Wheelchair repair issues abound for Scooter Store equipment
WASHINGTON – AAHomecare has met with CMS to see if it can get some financial relief for providers who repair equipment for former customers of The Scooter Store.
“We’re working with CMS to see if we can devise some sort of system that would allow beneficiaries to access repairs and providers to get paid for them,” said Peter Rankin, manager of government affairs for AAHomecare.
Currently, providers can’t be paid for repairs on equipment still in the capped rental cycle. For patient-owned equipment, payment for repairs could be revoked during an audit if providers can’t get proper documentation for the initial medical need.
For now, repairing equipment for former customers of the Scooter Store remains complicated. For equipment that is still in the rental cycle, providers would have to pick up that patient as their own, says Martin Szmal, founder of The Mobility Consultants.
“At this point, CMS is saying if a provider is out of business and another provider wants to pick up that capped rental, they need a whole new set of documentation, and to give the patient a power wheelchair from the new provider,” he said.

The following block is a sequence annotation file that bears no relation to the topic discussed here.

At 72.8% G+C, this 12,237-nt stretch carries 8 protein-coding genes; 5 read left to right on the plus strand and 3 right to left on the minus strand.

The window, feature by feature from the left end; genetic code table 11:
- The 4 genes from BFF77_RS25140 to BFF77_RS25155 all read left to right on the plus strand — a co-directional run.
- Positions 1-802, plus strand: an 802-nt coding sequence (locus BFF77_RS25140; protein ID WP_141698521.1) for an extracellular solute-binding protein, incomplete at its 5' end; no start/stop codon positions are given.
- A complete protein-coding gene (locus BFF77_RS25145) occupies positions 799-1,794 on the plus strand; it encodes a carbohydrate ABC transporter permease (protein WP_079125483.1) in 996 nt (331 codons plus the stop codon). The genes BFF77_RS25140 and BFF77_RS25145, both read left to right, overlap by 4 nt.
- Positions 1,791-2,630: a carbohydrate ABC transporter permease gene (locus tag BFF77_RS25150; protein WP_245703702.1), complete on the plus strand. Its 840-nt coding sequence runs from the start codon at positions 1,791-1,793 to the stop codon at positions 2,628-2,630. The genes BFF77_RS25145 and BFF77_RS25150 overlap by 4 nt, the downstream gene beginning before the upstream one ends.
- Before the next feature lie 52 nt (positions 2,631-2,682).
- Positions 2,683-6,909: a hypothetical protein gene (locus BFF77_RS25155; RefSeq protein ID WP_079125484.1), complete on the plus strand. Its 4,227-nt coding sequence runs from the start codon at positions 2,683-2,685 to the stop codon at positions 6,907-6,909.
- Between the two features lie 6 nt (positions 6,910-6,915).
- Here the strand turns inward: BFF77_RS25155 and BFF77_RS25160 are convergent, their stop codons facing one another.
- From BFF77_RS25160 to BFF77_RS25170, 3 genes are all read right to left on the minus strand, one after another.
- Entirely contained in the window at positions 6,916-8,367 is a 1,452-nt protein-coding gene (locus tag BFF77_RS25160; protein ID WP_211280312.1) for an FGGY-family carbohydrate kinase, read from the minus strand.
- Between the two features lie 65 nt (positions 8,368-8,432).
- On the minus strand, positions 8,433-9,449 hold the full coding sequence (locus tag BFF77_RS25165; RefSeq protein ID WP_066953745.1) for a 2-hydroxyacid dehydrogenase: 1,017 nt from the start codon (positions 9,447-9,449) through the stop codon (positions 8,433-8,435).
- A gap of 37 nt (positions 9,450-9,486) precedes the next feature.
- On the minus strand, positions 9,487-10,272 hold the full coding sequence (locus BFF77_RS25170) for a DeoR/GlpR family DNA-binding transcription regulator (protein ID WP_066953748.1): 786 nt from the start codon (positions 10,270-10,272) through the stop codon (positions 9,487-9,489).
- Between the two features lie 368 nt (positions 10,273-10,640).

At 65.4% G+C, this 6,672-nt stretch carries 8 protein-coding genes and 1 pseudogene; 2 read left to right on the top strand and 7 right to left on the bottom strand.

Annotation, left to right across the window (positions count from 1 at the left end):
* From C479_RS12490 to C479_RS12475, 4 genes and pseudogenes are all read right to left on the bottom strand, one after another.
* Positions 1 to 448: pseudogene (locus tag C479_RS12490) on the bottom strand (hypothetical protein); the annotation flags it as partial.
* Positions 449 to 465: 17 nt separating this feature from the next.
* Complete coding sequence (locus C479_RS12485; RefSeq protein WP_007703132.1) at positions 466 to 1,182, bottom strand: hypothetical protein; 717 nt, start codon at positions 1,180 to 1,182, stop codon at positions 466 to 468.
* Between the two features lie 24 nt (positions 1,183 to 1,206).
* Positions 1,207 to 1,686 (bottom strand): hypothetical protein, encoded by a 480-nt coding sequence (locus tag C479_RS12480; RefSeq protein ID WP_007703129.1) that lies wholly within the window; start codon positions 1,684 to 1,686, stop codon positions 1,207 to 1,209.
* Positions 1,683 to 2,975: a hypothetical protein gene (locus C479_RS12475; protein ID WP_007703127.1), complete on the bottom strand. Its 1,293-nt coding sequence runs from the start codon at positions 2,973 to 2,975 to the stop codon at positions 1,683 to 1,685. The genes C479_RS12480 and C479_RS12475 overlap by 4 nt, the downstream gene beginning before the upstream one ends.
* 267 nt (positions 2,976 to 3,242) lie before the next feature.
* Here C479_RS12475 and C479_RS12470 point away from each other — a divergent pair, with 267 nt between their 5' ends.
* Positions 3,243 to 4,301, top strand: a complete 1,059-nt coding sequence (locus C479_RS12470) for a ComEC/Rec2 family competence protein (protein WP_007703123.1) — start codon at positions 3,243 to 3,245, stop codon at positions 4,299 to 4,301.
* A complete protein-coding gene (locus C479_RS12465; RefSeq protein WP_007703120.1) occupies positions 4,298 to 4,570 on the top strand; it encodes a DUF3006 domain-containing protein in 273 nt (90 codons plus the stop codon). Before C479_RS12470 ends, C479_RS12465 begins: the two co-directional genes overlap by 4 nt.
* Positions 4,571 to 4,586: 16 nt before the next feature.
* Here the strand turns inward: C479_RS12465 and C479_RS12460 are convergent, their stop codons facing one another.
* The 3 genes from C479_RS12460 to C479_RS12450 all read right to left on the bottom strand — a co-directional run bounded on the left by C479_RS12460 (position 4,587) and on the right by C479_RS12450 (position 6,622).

That’s a lot of effort if an item has just a few months of rental income left on it, Szmal said.
If the patient already owns the equipment, providers can bill the claim as non-assigned, but they would need to get documentation to support the medical need, he said, either from The Scooter Store or through a new physician visit by the patient.
That new physician visit could benefit patients, especially complex rehab patients previously served by Alliance Seating & Mobility, The Scooter Store’s sister company, says provider Andrea Madsen.
“This way, we know they have the safest, most appropriate equipment,” said Madsen, rehab technology manager for Rochester, Minn.-based Med City Mobility. “If we do the evaluation again, we know they have the proper seating surface and the proper fit.”